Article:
That’s fantastic, but also open to vast potential and dangerous misuse by humans, let alone AI. Cyborgs already exist, but they just aren’t quite at the Neuromancer stage yet, and neither are the AI’s (or “Black Ice Firewalls” – Gibson is recommended reading!).

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Stories Vs Reality

I think there is definite value in reading Sci-Fi and looking at how people imagine AI, because we’ve already seen life imitating art as well as art imitating life – and there are so many narratives of AI, from the highly beneficial to the apocalyptic, that there is something of warning or hope across the board. This can help us take a balanced approach, perhaps – but it needs to be tempered by reality.

Our ability to craft stories of AI gone awry as a deep-rooted fear of the usurpation of humanity, its subsequent destruction at our hands in a pretty violent way, and the other myths we surround ourselves with might not reflect well upon us should a learning ANNI come across it unprepared. We simply don’t know how, or even if, any of this data would be taken in.

The Dangers of AI

AI as a tool has a number of worrying possibilities. It is developing so fast that the danger we will ourselves not adapt in time is real; additionally, we need to balance job losses with new roles around the new tech, which is exponentially faster and more disruptive than the physical and hybrid processes that came before. If we have massive numbers of people losing jobs and don’t find a solution, this is a cause for real concern.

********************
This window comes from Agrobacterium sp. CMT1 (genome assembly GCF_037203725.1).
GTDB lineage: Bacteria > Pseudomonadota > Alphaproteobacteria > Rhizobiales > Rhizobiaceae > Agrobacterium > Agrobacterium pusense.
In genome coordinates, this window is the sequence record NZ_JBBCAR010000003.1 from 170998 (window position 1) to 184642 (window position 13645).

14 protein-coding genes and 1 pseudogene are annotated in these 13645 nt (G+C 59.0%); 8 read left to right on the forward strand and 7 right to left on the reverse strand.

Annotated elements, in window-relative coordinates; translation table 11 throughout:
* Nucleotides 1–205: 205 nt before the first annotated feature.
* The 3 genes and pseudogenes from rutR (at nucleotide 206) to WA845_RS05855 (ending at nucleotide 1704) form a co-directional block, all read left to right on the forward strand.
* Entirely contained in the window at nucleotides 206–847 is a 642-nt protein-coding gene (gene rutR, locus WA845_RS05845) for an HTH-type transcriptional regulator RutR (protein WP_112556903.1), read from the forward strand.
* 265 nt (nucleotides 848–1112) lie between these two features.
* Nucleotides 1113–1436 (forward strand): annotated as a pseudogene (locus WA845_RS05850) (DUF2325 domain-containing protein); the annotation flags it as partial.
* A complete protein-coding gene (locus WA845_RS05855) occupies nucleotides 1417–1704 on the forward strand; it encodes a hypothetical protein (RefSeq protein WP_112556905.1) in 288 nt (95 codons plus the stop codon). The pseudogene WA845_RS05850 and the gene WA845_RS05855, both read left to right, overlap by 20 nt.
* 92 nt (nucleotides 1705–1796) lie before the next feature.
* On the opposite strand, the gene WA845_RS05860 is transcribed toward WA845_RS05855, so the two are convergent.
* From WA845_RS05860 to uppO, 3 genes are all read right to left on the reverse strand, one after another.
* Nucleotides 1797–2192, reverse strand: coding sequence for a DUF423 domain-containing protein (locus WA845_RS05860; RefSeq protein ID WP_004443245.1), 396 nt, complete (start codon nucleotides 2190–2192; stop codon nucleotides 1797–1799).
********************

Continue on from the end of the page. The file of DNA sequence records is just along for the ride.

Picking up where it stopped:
Of course a tool can be used for good as well; but AI is a dynamic tool that can potentially learn to think and change. Some very smart people, including the late Professor Stephen Hawking, have been concerned about the dangers. There are some great examples here (https://futurism.com/artificial-intelligence-experts-fear), as well as a few worrying instances recently:

Tay was a bot designed to be targeted towards people of ages 15-24 to better understand their methods of communication and learn to respond. It initially held language patterns of an age 19 US girl. Tay was deliberately subverted; it lasted only 16 hours before removal.

Some users on Twitter began tweeting politically incorrect phrases, teaching it inflammatory messages revolving around common themes on the internet… as a result, [Tay] began releasing racist and sexually-charged messages in response to other Twitter users. Artificial intelligence researcher Roman Yampolskiy commented that Tay’s misbehavior was understandable because it was mimicking the deliberately offensive behavior of other Twitter users, and Microsoft had not given the bot an understanding of inappropriate behavior.

Within 16 hours of its release, and after Tay had tweeted more than 96,000 times, Microsoft suspended the Twitter account for adjustments, saying that it suffered from a “coordinated attack by a subset of people” that “exploited a vulnerability in Tay.”

(Source: Wikipedia)

Another AI has been designed to be deliberately psychopathic. Norman – MIT’s psychopathic AI– has been designed to highlight that it isn’t necessarily algorithms at fault, but the bias of data fed to them.

The same method can see very different things in an image, even sick things, if trained on [a negatively biased] data set. Norman suffered from extended exposure to the darkest corners of Reddit, and represents a case study on the dangers of Artificial Intelligence gone wrong when biased data is used in machine learning algorithms.

Norman is a controlled study to highlight these dangers, and in fact there is a survey available to help Norman “learn” to fix itself – but imagine if code was leaked, or elements of Norman somehow were used by other AI to learn. This is similar to a cerebral virus – once it escapes a lab, it’s very hard to contain, so let’s hope it doesn’t (I’m not going to speculate on the results of any MIT robots being subject to this!).